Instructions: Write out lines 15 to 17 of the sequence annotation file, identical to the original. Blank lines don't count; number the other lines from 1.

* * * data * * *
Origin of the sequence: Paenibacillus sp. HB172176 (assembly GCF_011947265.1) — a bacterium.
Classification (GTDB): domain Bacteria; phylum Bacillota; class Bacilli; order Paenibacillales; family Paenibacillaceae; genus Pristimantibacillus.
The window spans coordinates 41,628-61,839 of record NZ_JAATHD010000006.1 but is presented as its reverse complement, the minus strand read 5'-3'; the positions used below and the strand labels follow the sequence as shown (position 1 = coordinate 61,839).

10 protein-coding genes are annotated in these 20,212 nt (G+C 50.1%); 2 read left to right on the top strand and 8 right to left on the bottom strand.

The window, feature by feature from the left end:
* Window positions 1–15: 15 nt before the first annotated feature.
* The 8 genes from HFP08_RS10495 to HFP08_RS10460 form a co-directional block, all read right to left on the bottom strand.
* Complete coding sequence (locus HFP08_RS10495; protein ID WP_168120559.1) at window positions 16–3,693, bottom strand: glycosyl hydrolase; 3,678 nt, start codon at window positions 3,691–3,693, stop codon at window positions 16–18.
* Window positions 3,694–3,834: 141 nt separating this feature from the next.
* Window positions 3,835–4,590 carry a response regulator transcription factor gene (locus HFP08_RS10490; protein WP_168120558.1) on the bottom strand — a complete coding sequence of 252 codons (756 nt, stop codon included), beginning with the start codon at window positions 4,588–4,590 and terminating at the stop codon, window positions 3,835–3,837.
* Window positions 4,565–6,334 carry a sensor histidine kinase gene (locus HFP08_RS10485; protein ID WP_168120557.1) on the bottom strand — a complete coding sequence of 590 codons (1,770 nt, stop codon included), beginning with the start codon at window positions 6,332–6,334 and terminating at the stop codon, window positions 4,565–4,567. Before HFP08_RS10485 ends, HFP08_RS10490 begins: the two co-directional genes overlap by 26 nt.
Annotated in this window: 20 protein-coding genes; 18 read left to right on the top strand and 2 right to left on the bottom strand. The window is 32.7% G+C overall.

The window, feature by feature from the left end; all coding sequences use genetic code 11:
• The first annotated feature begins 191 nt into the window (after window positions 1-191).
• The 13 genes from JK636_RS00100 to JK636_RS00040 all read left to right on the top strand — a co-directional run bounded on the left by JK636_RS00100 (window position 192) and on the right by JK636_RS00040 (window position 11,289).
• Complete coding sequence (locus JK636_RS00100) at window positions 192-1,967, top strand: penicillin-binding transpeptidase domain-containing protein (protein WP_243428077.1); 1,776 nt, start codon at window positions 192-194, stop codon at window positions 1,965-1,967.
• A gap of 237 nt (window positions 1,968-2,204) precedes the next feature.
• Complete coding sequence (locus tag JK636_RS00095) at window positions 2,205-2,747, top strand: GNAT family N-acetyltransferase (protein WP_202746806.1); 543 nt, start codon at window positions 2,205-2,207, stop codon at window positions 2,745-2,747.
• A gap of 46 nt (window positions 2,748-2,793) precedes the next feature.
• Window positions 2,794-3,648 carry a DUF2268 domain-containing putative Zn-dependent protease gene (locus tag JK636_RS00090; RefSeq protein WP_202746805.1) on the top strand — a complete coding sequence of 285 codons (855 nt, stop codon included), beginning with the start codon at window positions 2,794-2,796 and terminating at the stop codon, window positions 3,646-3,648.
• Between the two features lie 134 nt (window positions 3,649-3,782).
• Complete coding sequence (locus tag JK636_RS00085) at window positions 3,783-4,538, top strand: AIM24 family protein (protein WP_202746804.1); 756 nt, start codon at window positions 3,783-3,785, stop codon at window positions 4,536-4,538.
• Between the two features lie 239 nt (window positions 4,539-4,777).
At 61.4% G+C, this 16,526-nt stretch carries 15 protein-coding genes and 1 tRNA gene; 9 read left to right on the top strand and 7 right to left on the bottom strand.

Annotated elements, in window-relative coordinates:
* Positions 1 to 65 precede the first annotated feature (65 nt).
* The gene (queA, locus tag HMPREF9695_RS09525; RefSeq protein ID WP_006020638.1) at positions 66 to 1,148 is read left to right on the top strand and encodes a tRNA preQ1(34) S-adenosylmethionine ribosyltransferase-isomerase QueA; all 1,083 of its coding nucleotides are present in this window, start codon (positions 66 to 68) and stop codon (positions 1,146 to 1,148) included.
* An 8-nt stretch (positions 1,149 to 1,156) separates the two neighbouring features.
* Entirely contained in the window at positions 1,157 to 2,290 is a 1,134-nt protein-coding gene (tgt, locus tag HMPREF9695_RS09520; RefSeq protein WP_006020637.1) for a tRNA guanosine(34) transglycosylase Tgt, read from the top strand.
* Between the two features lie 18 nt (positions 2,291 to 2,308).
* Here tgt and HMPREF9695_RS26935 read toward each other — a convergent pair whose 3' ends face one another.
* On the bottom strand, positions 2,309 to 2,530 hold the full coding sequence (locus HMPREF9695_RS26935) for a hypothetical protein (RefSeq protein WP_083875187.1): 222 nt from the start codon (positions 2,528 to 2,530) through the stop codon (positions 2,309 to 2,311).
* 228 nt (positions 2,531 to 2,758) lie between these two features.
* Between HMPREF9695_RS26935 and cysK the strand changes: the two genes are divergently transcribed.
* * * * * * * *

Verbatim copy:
• The 13 genes from JK636_RS00100 to JK636_RS00040 all read left to right on the top strand — a co-directional run bounded on the left by JK636_RS00100 (window position 192) and on the right by JK636_RS00040 (window position 11,289).
• Complete coding sequence (locus JK636_RS00100) at window positions 192-1,967, top strand: penicillin-binding transpeptidase domain-containing protein (protein WP_243428077.1); 1,776 nt, start codon at window positions 192-194, stop codon at window positions 1,965-1,967.
• A gap of 237 nt (window positions 1,968-2,204) precedes the next feature.